Jesus has taken the risk of going to Bethany because of his good friends, Mary, Martha and Lazarus. This is a story about Jesus’ love for his friends and the evidence suggests that these three were among Jesus’ closest friends. It was with them that he could retreat. Jesus needed them and they needed him in return. Jesus loved Lazarus like a close friend. “See how he loved him!” There is no more moving scene in the New Testament than seeing Jesus weeping at the grave of his friend.
Everyone needs close friends like these three friends of Jesus—friends with whom we can relax, be ourselves, let our hair down and feel at home. These are the friends who know us, who are full of grace and forgiveness, and who hear our complaints and have permission to interrupt us with good news and special requests. These are also the friends who gently hold us accountable when we are on the wrong path. Jesus took a great risk for this kind of friendship.
We might put ourselves in the place of early Christians in the late first century, who are hearing this story for the first time. In this story we would hear of a Messiah, who called his disciples friends and loved them with passion and sacrifice. We would hear a story of Jesus who would call us friends, understand our human dramas and failings, weep with us and laugh with us, treat us with grace and forgiveness, and make us feel at home in his presence. We would hear the story of Jesus who befriends us and calls us forth to new life.
This is also a story about Jesus’ power over death, defeat and despair. John’s Gospel makes it clear that Lazarus is truly dead. He’s been in the tomb four days. If you’ve been to Israel you’ve probably been to Bethany and a place called Lazarus’ tomb. It is not an ordinary grave, but a cave dug out of the hillside. You enter and walk down stone steps deep into the earth and at the bottom of the steps is another opening for the burial. There is a deep, dark permanence to it and Lazarus is deep in the grave.
Ever practical Martha says, “Lord, it’s been 4 days and there will be a smell.” That’s crude but a real and practical response. So holding their breath and expecting the worse, the grave is opened and Jesus calls forth into the darkness, “Lazarus, come out!” And Lazarus comes up, up, up, reaching the opening, shielding his eyes against the sun light and dragging his grave cloths behind him, wondering, “What has happened?”
Jesus said to the crowd, “Unbind him and let him go!” Take the signs of the death off of him. The point is not that Jesus protects us from death. He does not. We will all have to face death. The point is that because of what Jesus does with death, we do not have to fear it. “I am the resurrection and the life!” Jesus says.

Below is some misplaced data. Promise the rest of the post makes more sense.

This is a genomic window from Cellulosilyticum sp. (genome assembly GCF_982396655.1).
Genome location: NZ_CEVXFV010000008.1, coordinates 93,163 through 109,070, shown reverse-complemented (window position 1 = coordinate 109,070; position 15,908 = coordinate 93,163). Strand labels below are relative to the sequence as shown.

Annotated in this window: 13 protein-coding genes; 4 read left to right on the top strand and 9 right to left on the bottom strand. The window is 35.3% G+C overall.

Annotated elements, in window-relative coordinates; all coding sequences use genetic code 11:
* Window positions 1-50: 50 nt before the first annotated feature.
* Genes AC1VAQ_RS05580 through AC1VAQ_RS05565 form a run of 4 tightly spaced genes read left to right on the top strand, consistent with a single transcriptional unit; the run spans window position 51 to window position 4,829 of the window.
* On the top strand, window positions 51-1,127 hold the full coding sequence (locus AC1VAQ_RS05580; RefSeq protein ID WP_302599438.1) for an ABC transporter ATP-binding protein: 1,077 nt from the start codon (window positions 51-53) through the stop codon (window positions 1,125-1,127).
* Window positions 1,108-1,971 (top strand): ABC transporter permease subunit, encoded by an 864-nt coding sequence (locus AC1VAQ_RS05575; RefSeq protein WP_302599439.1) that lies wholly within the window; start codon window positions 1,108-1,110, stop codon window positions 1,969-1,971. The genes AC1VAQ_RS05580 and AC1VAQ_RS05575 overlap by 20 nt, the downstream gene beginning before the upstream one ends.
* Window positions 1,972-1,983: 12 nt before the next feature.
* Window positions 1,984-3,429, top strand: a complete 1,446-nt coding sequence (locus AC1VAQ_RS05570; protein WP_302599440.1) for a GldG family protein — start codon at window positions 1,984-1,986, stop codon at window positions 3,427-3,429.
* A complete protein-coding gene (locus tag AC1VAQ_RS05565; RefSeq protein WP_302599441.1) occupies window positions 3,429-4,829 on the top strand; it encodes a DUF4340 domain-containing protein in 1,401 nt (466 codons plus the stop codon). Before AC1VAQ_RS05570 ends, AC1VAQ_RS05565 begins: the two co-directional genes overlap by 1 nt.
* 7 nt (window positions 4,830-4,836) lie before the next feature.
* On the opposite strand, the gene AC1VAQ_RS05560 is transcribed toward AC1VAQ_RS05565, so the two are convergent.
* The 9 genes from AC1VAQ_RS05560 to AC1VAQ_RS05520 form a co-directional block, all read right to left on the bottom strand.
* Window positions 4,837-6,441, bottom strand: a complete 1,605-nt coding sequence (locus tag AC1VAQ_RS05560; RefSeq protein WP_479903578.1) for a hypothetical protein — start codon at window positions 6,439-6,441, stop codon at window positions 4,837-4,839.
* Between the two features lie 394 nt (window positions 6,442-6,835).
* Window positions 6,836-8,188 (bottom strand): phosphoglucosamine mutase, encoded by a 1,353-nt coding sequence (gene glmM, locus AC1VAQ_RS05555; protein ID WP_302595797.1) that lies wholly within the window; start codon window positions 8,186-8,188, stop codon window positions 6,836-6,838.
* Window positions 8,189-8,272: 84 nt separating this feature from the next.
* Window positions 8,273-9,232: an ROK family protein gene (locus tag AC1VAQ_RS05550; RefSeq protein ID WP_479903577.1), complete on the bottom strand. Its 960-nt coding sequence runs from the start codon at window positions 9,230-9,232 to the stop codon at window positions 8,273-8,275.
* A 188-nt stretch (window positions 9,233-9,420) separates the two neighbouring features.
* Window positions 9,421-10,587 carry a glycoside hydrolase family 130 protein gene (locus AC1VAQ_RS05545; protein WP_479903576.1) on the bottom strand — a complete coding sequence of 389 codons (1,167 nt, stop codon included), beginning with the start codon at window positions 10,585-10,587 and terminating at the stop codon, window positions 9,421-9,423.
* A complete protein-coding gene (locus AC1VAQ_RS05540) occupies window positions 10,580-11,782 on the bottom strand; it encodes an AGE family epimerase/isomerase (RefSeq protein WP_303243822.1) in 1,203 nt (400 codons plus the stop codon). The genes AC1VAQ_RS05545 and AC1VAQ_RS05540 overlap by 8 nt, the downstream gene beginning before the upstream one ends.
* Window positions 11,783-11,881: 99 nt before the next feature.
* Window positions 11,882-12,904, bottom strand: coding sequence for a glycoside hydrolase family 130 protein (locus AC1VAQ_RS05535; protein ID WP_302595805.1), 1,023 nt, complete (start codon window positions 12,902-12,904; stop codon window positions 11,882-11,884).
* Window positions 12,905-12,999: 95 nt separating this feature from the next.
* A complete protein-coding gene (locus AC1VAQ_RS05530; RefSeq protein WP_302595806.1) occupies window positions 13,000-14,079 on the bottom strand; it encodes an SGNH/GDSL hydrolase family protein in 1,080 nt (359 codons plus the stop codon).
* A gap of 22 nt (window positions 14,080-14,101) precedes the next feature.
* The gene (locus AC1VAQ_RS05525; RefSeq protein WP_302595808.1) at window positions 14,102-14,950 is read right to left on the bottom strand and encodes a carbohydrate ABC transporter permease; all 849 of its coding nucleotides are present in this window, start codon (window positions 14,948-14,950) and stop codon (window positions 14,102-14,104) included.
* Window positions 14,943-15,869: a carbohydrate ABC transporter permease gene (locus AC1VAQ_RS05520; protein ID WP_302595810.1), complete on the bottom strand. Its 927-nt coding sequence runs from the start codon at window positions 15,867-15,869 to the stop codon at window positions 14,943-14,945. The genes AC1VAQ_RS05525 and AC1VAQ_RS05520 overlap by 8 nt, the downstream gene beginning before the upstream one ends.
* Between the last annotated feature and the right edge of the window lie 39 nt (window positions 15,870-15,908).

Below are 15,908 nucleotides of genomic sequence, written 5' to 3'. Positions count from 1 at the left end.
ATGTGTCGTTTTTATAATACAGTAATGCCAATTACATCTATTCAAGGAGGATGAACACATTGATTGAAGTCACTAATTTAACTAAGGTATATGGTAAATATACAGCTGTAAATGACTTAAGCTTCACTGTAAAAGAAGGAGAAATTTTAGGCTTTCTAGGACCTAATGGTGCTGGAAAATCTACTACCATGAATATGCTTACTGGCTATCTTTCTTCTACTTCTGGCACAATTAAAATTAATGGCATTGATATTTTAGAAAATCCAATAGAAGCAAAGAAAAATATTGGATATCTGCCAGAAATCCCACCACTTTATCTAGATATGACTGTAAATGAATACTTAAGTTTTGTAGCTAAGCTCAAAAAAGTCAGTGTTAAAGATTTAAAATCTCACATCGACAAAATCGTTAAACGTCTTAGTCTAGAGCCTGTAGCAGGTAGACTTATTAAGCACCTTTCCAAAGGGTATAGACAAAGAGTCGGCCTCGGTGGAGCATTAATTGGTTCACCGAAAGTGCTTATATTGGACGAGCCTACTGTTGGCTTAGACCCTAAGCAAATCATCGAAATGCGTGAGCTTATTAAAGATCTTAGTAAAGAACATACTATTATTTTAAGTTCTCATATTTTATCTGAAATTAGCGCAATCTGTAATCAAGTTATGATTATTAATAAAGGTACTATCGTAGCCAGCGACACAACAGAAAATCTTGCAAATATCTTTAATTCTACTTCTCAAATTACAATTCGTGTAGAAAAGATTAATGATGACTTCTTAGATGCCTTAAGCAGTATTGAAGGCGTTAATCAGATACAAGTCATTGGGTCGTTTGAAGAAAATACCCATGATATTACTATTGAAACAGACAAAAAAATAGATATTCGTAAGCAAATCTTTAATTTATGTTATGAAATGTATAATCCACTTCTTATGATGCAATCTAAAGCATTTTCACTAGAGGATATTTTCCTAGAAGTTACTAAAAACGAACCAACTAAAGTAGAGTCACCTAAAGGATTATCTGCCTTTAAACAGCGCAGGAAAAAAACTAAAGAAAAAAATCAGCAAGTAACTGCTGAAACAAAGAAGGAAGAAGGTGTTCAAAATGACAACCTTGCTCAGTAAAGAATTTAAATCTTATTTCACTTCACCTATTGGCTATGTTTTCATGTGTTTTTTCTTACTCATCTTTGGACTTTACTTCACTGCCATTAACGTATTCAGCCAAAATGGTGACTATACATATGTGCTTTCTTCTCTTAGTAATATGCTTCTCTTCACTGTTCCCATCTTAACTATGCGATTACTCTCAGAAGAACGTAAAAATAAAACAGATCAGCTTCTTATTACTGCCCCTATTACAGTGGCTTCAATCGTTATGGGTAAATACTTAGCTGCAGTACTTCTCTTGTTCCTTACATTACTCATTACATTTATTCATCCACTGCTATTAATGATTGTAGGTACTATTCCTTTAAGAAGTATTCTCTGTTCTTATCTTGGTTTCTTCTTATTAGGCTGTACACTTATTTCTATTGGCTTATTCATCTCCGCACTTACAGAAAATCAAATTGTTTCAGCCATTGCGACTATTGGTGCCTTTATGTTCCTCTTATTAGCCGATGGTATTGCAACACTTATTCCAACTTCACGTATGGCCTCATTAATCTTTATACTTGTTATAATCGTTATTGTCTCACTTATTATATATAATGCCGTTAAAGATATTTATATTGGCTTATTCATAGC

God is the life giver and God has the power to summon us out of the dark places of despair and defeat. I’ve been to many funerals and I’ve never seen anyone come back to life. I have seen those who have given up, felt defeated, and reached a kind of finality, hear the summons of Jesus and found new life in him.
People often express defeat and despair. “I’ll never amount to anything.” “I’ll never kick this habit.” “I’ll never find a decent job.” “I’ll never find my way out of poverty.” Sometimes the hole gets deeper and despair darker. In our world where the disparity between the rich and the poor grows wider and wider, there is a culture of disparity for those who are poor.
For some folks depression feels like a slow death. People lose heart and hope. Some years ago I was called to a friend’s house. His wife had entombed herself in their bedroom with the blinds closed. She had been there for days living in the darkness of depression and grief. With much love and tenderness we coaxed her out into the light and finally into life itself. “Unbind her and let her go!”
Kayla McClurg wrote, “The Lazarus parts of us feel abandoned, deserted, dead. Lazarus is whatever lies beyond our ability to restore, so bound up in old beliefs or hurts that spiritual rigor mortis has set in. The Lazarus in us no longer seeks to grow and learn, no longer asks if we might be of use in God’s unfolding story, fearing the response. We hunker down in caves of regret, we zone out, grow numb, live small. Dead as dead can be.” (Inward/Outward, April 6, 2014)
But Jesus comes to us in the form of a faith friend, AA sponsor, Sunday School teacher, pastor, neighbor, to offer new life. In the church we are in the “unbind them and let them go” ministry. We come alongside those who despair and we bring them into the presence of the One who has the power to give life.
Where are you today? Are any among us defeated, entombed in the darkness of despair? Come to this table to eat and drink with us and meet Jesus here! Come forth and live again.